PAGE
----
On the surface, The Phantom of Hollywood, a TV movie from 1974, may seem like it’d only appeal to the most devoted of B-horror aficionados. A retelling of The Phantom of the Opera, the film has plenty of inventive killings and questionable dialogue to satisfy those viewers, but it also holds value for fans of classic films—particularly those interested in MGM. That’s because The Phantom of Hollywood was actually filmed on the MGM backlot as it was being parceled off and torn down. The movie makes great use of that decaying, yet familiar, setting, and also creates a fun, rebellious, pro-film anti-hero as its villain.
The film takes place in the final days of Worldwide Studios, a historical production site that has fallen on hard times and is now being physically dismantled. Despite its lofty history, sets are being torn down, famous props auctioned off, decades of head shots thrown out, and so on. The filmmakers do little to mask the fact that this is meant to depict MGM (despite the fact that the film was actually produced by the studio), and go so far as to incorporate actual footage from the 1970 MGM prop auction, juxtapose near-subliminal flashes of vintage film footage with the current, decrepit backlot sets, and even use familiar old tunes like “That’s Entertainment,” “Somewhere Over the Rainbow,” and “You Are My Lucky Star” to score some of the scenes. Readers of MGM: Hollywood’s Greatest Backlot will recognize locations like Jungle Lake and New York Street specifically mentioned throughout, and the film actually makes a surprisingly great companion piece to the book.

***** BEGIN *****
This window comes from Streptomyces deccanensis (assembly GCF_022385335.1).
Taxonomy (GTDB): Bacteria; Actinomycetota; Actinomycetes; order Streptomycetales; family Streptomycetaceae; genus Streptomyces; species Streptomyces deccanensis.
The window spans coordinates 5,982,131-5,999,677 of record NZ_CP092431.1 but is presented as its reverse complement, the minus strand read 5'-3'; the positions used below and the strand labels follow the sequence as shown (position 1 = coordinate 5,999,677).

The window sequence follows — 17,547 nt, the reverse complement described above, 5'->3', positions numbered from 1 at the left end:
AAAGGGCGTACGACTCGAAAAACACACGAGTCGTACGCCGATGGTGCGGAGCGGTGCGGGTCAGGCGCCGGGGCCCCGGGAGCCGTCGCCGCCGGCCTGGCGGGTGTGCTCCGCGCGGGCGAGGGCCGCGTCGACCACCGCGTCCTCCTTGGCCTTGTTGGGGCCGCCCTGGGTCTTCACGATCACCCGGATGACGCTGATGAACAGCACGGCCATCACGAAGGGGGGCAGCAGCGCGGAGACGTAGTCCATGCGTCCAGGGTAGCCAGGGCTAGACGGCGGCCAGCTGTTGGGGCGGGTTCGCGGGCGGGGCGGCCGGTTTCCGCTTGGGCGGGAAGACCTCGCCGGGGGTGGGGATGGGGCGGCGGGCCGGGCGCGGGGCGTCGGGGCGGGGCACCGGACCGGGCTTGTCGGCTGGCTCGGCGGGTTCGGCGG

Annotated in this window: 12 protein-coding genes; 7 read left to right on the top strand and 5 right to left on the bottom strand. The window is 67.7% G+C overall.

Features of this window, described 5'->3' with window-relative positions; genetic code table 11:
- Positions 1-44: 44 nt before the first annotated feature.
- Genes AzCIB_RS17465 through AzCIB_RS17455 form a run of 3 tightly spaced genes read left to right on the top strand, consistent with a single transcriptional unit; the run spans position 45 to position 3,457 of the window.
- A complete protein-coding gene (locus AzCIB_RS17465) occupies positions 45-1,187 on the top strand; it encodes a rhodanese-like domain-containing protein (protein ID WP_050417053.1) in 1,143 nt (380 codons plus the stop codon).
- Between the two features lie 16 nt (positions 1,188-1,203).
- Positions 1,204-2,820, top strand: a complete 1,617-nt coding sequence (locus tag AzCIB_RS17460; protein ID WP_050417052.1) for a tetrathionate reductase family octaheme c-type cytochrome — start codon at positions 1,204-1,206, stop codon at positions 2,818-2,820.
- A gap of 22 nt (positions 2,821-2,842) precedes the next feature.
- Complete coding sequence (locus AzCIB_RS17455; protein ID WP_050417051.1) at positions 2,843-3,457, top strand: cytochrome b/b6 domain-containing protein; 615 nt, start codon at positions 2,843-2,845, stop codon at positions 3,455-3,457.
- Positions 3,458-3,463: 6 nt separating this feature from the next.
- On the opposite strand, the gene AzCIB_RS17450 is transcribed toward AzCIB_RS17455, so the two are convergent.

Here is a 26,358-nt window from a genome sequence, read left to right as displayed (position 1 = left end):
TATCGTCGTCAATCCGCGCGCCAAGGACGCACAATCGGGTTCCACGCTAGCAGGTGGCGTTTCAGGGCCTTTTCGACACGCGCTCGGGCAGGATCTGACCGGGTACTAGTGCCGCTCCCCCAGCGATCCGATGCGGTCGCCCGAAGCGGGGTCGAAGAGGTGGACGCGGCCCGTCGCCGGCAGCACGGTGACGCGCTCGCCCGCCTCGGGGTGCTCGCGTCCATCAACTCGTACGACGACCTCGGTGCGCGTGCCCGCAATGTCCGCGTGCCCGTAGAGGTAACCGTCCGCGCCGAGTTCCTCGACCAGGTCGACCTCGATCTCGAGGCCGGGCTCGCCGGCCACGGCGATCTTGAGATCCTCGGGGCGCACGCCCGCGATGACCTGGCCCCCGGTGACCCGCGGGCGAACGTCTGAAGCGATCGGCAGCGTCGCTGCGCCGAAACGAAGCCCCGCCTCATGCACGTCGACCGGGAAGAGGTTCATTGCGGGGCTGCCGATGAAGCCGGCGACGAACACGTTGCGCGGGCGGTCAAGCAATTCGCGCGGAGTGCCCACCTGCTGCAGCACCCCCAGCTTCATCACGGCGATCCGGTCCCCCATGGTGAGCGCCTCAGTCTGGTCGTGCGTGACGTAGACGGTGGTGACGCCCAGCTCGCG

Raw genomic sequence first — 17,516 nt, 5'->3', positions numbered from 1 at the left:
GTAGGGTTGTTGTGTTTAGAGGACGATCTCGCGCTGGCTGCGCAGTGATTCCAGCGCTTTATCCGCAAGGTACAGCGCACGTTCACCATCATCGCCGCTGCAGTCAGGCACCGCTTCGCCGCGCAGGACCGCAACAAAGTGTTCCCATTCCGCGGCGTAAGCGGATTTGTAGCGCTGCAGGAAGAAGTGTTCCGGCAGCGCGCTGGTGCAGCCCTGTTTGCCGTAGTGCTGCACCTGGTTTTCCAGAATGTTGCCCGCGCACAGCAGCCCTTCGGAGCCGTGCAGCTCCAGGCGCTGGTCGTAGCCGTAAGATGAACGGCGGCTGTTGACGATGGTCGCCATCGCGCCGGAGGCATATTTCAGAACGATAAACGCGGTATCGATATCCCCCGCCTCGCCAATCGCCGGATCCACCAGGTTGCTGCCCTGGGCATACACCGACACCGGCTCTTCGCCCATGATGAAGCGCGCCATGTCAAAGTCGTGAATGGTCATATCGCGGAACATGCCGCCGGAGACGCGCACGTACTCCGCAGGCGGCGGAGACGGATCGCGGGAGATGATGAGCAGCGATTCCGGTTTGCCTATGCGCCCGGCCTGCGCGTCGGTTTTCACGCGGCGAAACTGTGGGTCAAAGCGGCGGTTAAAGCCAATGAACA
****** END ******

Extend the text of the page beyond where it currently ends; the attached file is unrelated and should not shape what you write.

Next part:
The sharkish developers working to sell off the backlot are, I suppose, somewhat innocent in their intentions, but in any case, they aren’t expecting a wild force of resistance like the Phantom. It’s implied that he’s been something of a legend around the studio for years, being held accountable for all manner of tricks and pranks over its long history. They quickly realize that he’s more than just a story when he starts killing off vandals, potential buyers, construction workers, and anyone else threatening the sanctity of his home. We later learn that he has been living in an underground set on the backlot for many years, and has clearly been raiding the costume and prop department for his choice of disguises and weapons.
Similar to some incarnations of The Phantom of the Opera, the Worldwide Phantom definitely claims some audience sympathy in his valiant quest to protect the studio, despite his murderous tactics. After watching countless MGM movies—especially the That’s Entertainment series, which was filmed on the backlot without the usual attempts to mask that fact—it was heartbreaking to watch bulldozers actually pulling down the facades and sets that had been part of so much history. As an audience member, I’ll admit I was kind of rooting for the Phantom to succeed in preserving the studio, even it meant a few lopped off-heads—anything for a bit of an escapist fantasy where the MGM studio would still exist today.
Overall, the film is a great, albeit depressing, visual preservation of what the MGM studio looked like as it shakily stood in the early-to-mid ’70s. There’s a couple of fun chase scenes that take you into previously unseen nooks and corners of the backlot (tunnels, warehouses, connecting roads, and whatnot), which are fascinating to see now. The plot isn’t anything special, rehashed almost identically from the operatic edition, save for the chandelier and obsessive interest in a female singer. The Phantom does kidnap the studio head’s daughter in this version, but it’s more of a means to an end—the Phantom’s true love, we know, is Worldwide. But there are more than enough classic movie references and familiar settings to satisfy classic movie fans, as long as they enter in expecting to see what really amounts to a tragic, backlot snuff film.